Aaron downloaded everything without paying a penny, thereby violating JSTOR's "terms of service" (the rules governing your interaction with the server). People at MIT can download stuff off that server for free but they can't download it to redistribute it, and so MIT's administration turned Aaron into the Feds, claiming that's what he was going to do. The U.S. Attorney for that area of the country, Carmen Ortiz, apparently saw the potential for setting an example. She and her team of assistant attorneys went after Swartz with a vengeance, piling count upon count on in an indictment that accused him of felony theft.
They offered a stunned Swartz a deal: plead guilty to a felony and we'll recommend six months in jail. He refused. He wasn't guilty after all. So then they piled on more charges. At that point, if he were found guilty he could have gone to jail for over 35 years!
I don't know what went through Aaron's head as he put it into a noose that final Friday of his life. I know he was alone, and being alone makes everything scarier and more desperate. Some speculate that it was the case that drove him to suicide. Others say he was overcome by the depression that did, from time to time, plague him. Ortiz actually had the gall to argue that, had he taken their deal instead of stubbornly insisting on his innocence, none of this would have happened.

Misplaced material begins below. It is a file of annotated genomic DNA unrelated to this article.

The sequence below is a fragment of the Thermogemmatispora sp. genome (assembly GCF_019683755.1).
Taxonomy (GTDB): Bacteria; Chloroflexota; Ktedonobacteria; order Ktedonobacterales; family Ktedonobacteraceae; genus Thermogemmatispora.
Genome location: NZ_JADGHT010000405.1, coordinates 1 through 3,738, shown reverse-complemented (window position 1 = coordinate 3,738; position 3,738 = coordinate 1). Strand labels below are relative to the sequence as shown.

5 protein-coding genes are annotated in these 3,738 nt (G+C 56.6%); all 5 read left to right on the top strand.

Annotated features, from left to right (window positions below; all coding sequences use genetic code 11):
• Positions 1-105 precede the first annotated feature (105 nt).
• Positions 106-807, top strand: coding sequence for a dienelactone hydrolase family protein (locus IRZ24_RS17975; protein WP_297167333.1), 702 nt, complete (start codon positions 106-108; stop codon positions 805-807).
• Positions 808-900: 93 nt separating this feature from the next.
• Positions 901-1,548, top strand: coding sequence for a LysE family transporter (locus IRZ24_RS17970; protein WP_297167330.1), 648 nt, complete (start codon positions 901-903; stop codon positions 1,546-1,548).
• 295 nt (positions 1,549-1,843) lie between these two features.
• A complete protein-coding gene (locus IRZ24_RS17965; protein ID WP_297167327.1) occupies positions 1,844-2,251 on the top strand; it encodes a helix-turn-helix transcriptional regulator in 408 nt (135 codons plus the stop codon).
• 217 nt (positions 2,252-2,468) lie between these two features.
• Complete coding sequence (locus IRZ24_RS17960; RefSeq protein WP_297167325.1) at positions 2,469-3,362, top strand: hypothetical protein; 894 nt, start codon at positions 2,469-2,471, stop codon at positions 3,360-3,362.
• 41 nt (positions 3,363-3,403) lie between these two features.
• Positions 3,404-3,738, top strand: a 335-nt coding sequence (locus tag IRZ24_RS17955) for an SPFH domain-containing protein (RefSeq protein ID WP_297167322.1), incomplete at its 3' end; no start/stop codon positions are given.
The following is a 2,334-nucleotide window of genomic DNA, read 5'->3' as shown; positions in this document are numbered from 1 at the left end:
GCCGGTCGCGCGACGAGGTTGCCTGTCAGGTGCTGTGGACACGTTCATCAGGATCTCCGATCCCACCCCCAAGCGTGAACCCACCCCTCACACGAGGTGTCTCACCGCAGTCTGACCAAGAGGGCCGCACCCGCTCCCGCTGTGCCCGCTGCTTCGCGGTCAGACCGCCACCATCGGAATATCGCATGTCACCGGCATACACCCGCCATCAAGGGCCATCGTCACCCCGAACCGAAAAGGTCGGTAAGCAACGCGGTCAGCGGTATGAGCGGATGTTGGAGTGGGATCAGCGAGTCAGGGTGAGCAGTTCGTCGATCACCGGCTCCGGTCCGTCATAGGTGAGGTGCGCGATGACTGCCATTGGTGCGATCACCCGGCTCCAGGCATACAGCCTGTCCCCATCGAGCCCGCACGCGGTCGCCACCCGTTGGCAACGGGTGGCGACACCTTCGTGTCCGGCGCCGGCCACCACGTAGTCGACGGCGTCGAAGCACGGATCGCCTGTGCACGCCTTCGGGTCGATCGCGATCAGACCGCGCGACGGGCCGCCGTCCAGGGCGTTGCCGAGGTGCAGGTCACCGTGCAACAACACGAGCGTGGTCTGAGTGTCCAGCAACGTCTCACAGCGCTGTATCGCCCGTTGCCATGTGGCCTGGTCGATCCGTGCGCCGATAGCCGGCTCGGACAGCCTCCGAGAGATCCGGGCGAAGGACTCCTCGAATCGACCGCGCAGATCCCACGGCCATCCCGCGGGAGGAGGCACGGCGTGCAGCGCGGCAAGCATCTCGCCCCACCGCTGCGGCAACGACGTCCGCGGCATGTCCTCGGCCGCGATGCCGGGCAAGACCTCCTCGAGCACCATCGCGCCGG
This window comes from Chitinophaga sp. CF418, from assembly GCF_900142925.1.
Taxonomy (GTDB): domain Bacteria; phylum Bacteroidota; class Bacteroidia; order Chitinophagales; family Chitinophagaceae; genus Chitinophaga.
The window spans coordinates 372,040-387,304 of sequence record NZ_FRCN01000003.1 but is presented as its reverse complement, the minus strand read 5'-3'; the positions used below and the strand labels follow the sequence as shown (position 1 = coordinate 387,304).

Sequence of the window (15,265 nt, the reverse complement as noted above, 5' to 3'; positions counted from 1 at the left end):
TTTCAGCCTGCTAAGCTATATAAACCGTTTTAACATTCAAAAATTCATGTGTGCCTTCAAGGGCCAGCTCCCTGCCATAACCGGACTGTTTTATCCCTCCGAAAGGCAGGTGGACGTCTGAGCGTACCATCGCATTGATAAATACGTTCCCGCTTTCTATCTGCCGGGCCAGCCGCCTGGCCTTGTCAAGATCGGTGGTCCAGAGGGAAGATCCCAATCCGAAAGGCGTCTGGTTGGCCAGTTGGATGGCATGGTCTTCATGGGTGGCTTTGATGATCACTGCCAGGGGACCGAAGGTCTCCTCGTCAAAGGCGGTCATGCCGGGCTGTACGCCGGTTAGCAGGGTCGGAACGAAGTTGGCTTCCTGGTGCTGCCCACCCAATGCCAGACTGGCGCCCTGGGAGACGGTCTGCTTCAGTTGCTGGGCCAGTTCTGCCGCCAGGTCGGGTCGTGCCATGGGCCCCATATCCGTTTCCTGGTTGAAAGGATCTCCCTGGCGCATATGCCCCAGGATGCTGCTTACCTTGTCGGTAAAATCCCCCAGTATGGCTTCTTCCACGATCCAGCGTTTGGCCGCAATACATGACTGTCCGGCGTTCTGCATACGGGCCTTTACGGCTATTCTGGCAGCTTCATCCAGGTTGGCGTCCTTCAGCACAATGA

Such is the country we're living in that a federal prosecutor would imply that someone's death is the outcome of their stubborn desire to exercise their right to a legal defense.
In fact, had the case gone to court, it could well have ended in acquittal or very minor convictions. What Aaron did may have been a violation of "Terms of Service" but he wasn't planning on selling anything and hadn't yet distributed any of it. A jury would have been hard pressed to send this young man to jail for something people do everyday on the Internet.
But these government bullies were playing the odds that Aaron would crack, hand them a lovely legal precedent and serve as a "back off" warning to others who might have similar plans. They knew that, for a white middle-class kid with very little street experience, the prospect of going to jail was a nightmare and for a techie, who combats the inevitable isolation of his or her work by on-line relationships with the rest of humanity, being in a cell without a laptop would be akin to death.
So, one morning when he was alone (and probably at a moment when he felt as alone as a human being can feel) Aaron gave it up and we all suffered an enormous loss. The government people probably didn't expect him to kill himself, but that doesn't change the fact that they drove him to suicide.
Those of us who think about the Obama Administration's policies on imprisonment without trial, detention in what are effectively concentration camps, and the use of slaughter (by drone and army) as a political tactic shouldn't be surprised by what they did. But the question remains. Why did they do it?